What is the use of will

Health Literacy - What's the Benefit

The studies that are relevant for Germany suggest that it is difficult for many people to move about independently in the healthcare system. Given the complexity of the health system, a first major difficulty is finding the right access to the care you need in order to receive it. Once this hurdle has been overcome, there are further challenges in understanding and evaluating therapeutic advice or in making appropriate individual decisions on prevention and health promotion as well as treatment and care measures.

Numerous studies clearly show that health status and health literacy are closely related and that poor health literacy can have negative effects and consequences for the individual and society. As a rule, people with higher health literacy assess their subjective health status better and also behave in a more health-promoting manner. In contrast, poor health literacy is more often associated with riskier behavior. Diseases are often diagnosed later in people with low health literacy. also

  • they take up prevention offers and early diagnosis examinations less often,
  • have poor physical and mental health,
  • see a doctor much more often,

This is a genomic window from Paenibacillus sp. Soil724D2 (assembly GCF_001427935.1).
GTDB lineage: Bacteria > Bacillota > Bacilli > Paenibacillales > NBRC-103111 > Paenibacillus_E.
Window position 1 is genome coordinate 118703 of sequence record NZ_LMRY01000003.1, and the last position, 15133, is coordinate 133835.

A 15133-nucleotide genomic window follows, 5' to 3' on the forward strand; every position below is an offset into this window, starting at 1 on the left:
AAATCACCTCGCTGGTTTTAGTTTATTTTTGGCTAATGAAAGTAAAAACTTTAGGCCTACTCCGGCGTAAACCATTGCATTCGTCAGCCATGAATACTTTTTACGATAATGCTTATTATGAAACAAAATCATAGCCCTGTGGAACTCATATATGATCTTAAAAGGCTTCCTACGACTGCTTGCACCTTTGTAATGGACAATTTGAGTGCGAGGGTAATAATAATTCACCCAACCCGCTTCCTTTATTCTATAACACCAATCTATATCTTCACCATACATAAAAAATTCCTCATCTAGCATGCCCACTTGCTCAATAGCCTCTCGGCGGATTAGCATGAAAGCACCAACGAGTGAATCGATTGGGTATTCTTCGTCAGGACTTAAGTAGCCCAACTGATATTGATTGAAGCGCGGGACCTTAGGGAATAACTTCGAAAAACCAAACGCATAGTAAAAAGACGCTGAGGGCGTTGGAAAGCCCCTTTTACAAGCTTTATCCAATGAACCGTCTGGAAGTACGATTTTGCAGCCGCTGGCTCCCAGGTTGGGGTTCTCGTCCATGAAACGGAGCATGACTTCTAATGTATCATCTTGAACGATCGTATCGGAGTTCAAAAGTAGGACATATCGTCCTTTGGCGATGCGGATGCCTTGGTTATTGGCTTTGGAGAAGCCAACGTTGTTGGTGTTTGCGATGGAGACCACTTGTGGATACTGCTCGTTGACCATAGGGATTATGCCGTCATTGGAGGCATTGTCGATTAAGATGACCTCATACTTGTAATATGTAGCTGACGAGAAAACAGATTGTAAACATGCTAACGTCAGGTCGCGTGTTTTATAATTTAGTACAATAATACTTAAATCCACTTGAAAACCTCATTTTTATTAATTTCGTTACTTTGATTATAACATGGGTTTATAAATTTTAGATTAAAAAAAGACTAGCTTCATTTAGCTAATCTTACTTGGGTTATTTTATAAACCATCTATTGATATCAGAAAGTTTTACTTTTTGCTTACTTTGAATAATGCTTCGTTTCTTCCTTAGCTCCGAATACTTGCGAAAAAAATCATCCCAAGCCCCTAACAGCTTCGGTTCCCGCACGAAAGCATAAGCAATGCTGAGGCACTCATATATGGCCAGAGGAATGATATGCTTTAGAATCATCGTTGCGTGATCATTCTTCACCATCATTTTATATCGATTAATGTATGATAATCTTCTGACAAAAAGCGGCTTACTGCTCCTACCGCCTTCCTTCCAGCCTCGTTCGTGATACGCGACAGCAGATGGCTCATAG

• have a higher chance of being admitted to hospital as an inpatient,
  • as patients often show a lack of adherence to therapy (compliance / adherence)
  • and poor self-management on and
  • have an increased risk of death.

In short, poor health literacy makes it difficult for people to take good care of their health. This also has consequences for the health care system: International studies show that low health literacy can result in high additional health costs. The WHO estimates that the proportion of health expenditure that can be attributed to inadequate health literacy amounts to three to five percent of total expenditure. For Germany alone, this means around ten to 17 billion euros annually.

Inadequate health literacy does not only have an impact on one's own health and costs. Studies also confirm that the level of health literacy is a greater predictor of one's own state of health (i.e. it has a better predictive power for future health developments) than educational level, socio-economic status, gender or ethnic origin. In view of an increasingly complex health system and a constantly growing, hardly manageable amount of available health information and offers, the best possible health literacy is an elementary prerequisite for shaping and maintaining one's own health.


To the overview of health literacy